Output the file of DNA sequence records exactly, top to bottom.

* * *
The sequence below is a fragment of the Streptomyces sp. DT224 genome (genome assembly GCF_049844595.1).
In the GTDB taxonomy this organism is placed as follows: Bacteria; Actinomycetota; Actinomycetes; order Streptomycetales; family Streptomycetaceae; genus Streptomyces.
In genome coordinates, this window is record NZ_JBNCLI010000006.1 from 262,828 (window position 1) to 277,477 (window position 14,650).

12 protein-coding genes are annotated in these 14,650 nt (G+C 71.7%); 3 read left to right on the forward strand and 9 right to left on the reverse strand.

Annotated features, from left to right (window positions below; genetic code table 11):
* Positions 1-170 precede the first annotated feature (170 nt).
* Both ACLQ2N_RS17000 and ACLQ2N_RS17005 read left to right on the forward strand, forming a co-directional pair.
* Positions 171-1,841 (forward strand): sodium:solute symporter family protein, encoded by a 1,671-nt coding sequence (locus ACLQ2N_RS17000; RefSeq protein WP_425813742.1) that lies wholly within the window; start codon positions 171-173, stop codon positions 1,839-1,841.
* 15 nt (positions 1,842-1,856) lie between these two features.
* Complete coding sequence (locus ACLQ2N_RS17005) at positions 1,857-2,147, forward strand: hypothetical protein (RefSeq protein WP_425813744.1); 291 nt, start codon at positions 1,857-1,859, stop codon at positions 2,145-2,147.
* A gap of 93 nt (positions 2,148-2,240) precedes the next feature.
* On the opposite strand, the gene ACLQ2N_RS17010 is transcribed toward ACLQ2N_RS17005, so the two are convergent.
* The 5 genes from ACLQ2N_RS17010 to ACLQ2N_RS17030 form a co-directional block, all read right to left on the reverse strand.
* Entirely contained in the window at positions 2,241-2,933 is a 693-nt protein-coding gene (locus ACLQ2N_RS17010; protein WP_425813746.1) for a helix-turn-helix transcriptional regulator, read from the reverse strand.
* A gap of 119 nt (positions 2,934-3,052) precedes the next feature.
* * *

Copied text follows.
The sequence below is a fragment of the Streptomyces sp. DT224 genome (genome assembly GCF_049844595.1).
In the GTDB taxonomy this organism is placed as follows: Bacteria; Actinomycetota; Actinomycetes; order Streptomycetales; family Streptomycetaceae; genus Streptomyces.
In genome coordinates, this window is record NZ_JBNCLI010000006.1 from 262,828 (window position 1) to 277,477 (window position 14,650).

12 protein-coding genes are annotated in these 14,650 nt (G+C 71.7%); 3 read left to right on the forward strand and 9 right to left on the reverse strand.

Annotated features, from left to right (window positions below; genetic code table 11):
* Positions 1-170 precede the first annotated feature (170 nt).
* Both ACLQ2N_RS17000 and ACLQ2N_RS17005 read left to right on the forward strand, forming a co-directional pair.
* Positions 171-1,841 (forward strand): sodium:solute symporter family protein, encoded by a 1,671-nt coding sequence (locus ACLQ2N_RS17000; RefSeq protein WP_425813742.1) that lies wholly within the window; start codon positions 171-173, stop codon positions 1,839-1,841.
* 15 nt (positions 1,842-1,856) lie between these two features.
* Complete coding sequence (locus ACLQ2N_RS17005) at positions 1,857-2,147, forward strand: hypothetical protein (RefSeq protein WP_425813744.1); 291 nt, start codon at positions 1,857-1,859, stop codon at positions 2,145-2,147.
* A gap of 93 nt (positions 2,148-2,240) precedes the next feature.
* On the opposite strand, the gene ACLQ2N_RS17010 is transcribed toward ACLQ2N_RS17005, so the two are convergent.
* The 5 genes from ACLQ2N_RS17010 to ACLQ2N_RS17030 form a co-directional block, all read right to left on the reverse strand.
* Entirely contained in the window at positions 2,241-2,933 is a 693-nt protein-coding gene (locus ACLQ2N_RS17010; protein WP_425813746.1) for a helix-turn-helix transcriptional regulator, read from the reverse strand.
* A gap of 119 nt (positions 2,934-3,052) precedes the next feature.